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Why Black British Women Feel More Beautiful Abroad https://we-are-africa.org/why-black-british-women-feel-more-beautiful-abroad/ Tue, 07 Jun 2022 16:54:00 +0000 https://we-are-africa.org/why-black-british-women-feel-more-beautiful-abroad/ “Even though I have traveled to places like Bali, Portugal and Brazil, I have only traveled to two majority black countries, Nigeria and Ghana. I was in Nigeria for almost two months – I am went to the mainland, to Abuja, then I went to Benin where my father is from – and I felt […]]]>
“Even though I have traveled to places like Bali, Portugal and Brazil, I have only traveled to two majority black countries, Nigeria and Ghana. I was in Nigeria for almost two months – I am went to the mainland, to Abuja, then I went to Benin where my father is from – and I felt like I lived there. One of the first things that struck me was that I didn’t never had to explain how to pronounce my name. That was huge! I’m half Edo, half Yoruba, and Oghosa is an Edo name and is actually pronounced “o-wa-sa”. In terms of functionality and colorism, it was very refreshing to think, wow, I was lied to [about beauty], including this idea of ​​the stereotypical black female body shape. In Nigeria, all the women looked different. They all have different morphologies and many women look like me. There is only one mixture. I always felt like living in England that I had to live up to that ideal figure-of-eight physique with a big behind and a small waist; this ridiculous idea of ​​what a black woman is is supposed to look like. My visit really underscored that we are not a monolith and that there is not a single look that is worthy of being desirable.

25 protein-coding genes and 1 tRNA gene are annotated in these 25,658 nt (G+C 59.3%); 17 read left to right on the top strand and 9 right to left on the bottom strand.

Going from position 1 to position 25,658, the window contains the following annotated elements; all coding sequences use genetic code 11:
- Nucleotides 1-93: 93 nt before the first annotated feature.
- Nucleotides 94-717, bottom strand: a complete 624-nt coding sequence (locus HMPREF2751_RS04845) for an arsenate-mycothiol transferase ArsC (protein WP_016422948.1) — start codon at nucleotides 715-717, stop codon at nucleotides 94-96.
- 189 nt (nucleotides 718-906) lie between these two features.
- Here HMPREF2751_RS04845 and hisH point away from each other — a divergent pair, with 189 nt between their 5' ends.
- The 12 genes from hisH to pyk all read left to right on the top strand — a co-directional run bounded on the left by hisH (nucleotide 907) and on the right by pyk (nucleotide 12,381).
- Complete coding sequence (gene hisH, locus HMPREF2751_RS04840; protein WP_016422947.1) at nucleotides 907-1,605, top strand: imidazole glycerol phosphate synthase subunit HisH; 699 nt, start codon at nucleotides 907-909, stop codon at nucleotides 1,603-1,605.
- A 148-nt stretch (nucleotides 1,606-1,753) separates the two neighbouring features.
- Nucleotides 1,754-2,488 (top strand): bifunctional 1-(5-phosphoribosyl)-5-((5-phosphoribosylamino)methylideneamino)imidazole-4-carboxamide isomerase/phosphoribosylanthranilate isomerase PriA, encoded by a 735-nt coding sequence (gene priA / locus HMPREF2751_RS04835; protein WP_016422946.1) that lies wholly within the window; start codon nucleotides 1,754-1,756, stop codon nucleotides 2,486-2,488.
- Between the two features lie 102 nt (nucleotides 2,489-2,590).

“England can sometimes make you feel a little ignored. Not all the time. But sometimes. [Travelling to Nigeria] was good at showing me that black women can be the main character. The trip certainly made me feel more connected to my culture, but [in] a majority black country in general, there is a sense of peace that we really should experience everyday. Obviously you still have the ramifications of colonialism in Nigeria, but the effects of white supremacy, those little things that you have to deal with every day in the UK – the microaggressions, the stares, the ‘How do you pronounce your first name? – you just don’t have to worry about it [in a Black majority country]. There is a sense of peace and belonging that emerges when you travel to these countries. It’s a shame it’s so expensive because I would do it all the time.
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Scorpions take Gambia to victory in first CAN23 qualifier https://we-are-africa.org/scorpions-take-gambia-to-victory-in-first-can23-qualifier/ Sun, 05 Jun 2022 13:50:57 +0000 https://we-are-africa.org/scorpions-take-gambia-to-victory-in-first-can23-qualifier/ Published on: 06/05/2022 – 15:50 After a fantastic run at the 2021 Africa Cup of Nations, Gambia’s Scorpions kick off their AFCON 2023 campaign with victory over South Sudan’s Bright Stars at the Lat-Dior stadium in Thiès, Senegal, on Saturday night. Abdul Jallow’s goal after 45 minutes was enough to secure victory for the Scorpions. […]]]>

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After a fantastic run at the 2021 Africa Cup of Nations, Gambia’s Scorpions kick off their AFCON 2023 campaign with victory over South Sudan’s Bright Stars at the Lat-Dior stadium in Thiès, Senegal, on Saturday night.